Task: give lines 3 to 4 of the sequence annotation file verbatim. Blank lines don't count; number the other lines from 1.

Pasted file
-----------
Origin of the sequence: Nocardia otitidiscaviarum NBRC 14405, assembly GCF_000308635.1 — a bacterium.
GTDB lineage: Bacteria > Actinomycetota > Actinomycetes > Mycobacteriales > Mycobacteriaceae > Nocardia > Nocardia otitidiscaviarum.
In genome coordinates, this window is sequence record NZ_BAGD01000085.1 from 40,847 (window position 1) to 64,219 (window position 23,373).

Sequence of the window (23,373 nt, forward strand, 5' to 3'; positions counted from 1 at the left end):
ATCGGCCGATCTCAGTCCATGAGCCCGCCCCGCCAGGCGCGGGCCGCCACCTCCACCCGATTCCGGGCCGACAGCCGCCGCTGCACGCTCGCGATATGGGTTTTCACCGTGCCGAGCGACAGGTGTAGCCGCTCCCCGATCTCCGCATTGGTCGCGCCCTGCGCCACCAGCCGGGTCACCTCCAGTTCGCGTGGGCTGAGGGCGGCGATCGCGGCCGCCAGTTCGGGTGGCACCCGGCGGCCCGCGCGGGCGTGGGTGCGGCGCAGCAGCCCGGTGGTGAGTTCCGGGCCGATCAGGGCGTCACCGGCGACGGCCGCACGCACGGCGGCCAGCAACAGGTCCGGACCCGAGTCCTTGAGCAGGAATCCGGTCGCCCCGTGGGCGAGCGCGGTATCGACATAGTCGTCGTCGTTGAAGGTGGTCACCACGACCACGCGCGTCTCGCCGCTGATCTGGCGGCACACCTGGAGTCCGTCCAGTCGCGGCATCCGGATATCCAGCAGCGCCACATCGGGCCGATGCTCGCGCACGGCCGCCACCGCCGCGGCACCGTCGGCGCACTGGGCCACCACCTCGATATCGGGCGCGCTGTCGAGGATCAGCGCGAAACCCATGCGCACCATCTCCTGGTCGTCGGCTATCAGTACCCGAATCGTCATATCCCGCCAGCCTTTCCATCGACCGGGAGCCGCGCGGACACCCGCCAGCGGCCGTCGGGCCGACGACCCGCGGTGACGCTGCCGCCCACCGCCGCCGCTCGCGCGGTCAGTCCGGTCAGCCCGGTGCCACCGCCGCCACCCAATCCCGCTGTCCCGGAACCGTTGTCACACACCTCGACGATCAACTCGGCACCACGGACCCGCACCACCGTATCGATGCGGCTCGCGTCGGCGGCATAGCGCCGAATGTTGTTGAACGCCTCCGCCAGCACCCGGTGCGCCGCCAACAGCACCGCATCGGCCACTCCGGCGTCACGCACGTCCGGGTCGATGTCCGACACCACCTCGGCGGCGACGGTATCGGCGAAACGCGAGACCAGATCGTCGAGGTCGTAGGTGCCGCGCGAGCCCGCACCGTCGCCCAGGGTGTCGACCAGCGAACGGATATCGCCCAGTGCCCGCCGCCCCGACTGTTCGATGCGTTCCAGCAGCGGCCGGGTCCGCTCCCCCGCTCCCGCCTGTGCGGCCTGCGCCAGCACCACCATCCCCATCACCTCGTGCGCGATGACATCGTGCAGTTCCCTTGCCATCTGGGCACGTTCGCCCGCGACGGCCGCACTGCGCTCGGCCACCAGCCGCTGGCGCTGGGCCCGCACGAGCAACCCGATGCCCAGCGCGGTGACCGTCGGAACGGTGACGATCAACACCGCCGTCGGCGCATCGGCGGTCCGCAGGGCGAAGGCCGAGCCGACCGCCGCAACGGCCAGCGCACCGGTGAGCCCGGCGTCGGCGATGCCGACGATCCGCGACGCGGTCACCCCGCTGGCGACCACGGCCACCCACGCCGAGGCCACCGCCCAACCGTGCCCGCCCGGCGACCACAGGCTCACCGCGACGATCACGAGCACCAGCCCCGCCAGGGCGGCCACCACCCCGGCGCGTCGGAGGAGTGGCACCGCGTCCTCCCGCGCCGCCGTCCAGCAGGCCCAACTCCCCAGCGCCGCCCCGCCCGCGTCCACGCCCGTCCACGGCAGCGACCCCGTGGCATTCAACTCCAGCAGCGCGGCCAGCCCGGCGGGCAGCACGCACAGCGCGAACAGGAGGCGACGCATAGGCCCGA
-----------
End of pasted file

In genome coordinates, this window is sequence record NZ_BAGD01000085.1 from 40,847 (window position 1) to 64,219 (window position 23,373).

Sequence of the window (23,373 nt, forward strand, 5' to 3'; positions counted from 1 at the left end):